When Hastings and Rye MP Amber Rudd attended the celebrations to mark the 90th anniversary of Rye Castle Museum last Saturday, July 28, she was met by two of the museum’s volunteers dressed as suffragettes – the women who campaigned to get votes for women – and they could celebrate two other anniversaries.
Rye Museum was opened in 1928 but, ten years earlier, 1918 saw two new laws passed which affected women and democracy.
The Representation of the People Act 1918 gave the vote to all men over 30 and some women (who met minimum property qualifications) – but not all – and the Parliament (Qualification of Women) Act 1918 allowed women to stand for Parliament as an MP.
However in 1928 all men and all women over 21 got the vote.
And the first woman elected as an MP in 1918, Constance Markievicz, never took her seat as she was an Irish Republican.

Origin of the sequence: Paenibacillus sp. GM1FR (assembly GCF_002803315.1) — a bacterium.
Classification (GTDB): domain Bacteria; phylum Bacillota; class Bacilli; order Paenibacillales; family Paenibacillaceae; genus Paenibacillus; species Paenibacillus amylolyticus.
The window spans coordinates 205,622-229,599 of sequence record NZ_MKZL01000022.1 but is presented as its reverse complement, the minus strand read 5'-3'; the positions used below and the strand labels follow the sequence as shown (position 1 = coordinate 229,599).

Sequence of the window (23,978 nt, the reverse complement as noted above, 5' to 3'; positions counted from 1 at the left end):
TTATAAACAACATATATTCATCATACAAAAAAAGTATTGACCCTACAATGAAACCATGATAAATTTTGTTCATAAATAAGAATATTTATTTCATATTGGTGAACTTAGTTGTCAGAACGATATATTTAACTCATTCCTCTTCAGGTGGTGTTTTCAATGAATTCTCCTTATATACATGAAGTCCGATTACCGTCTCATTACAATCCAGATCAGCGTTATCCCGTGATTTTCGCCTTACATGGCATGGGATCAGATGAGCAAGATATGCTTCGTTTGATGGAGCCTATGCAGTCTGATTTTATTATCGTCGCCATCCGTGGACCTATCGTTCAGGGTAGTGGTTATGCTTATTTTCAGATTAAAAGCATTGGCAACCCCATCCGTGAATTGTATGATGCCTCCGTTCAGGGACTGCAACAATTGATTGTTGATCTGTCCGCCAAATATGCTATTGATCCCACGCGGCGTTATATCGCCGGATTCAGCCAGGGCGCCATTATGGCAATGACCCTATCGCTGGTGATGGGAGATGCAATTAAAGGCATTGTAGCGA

So the first woman to take her seat was Nancy Astor, the Viscountess Astor, (born an American) in 1919.
Amber Rudd said: “It was such a pleasure to attend this lovely commemoration of Rye Castle Museum for which a magnificent 90th birthday cake marked the occasion.
“There is no doubt that Rye Castle Museum is an important tourist attraction for visitors and tourists to Rye, so we are very fortunate indeed that these important historical sites are maintained and cared for with such diligence by Rye Museum Association.”
Photo: Amber Rudd’s office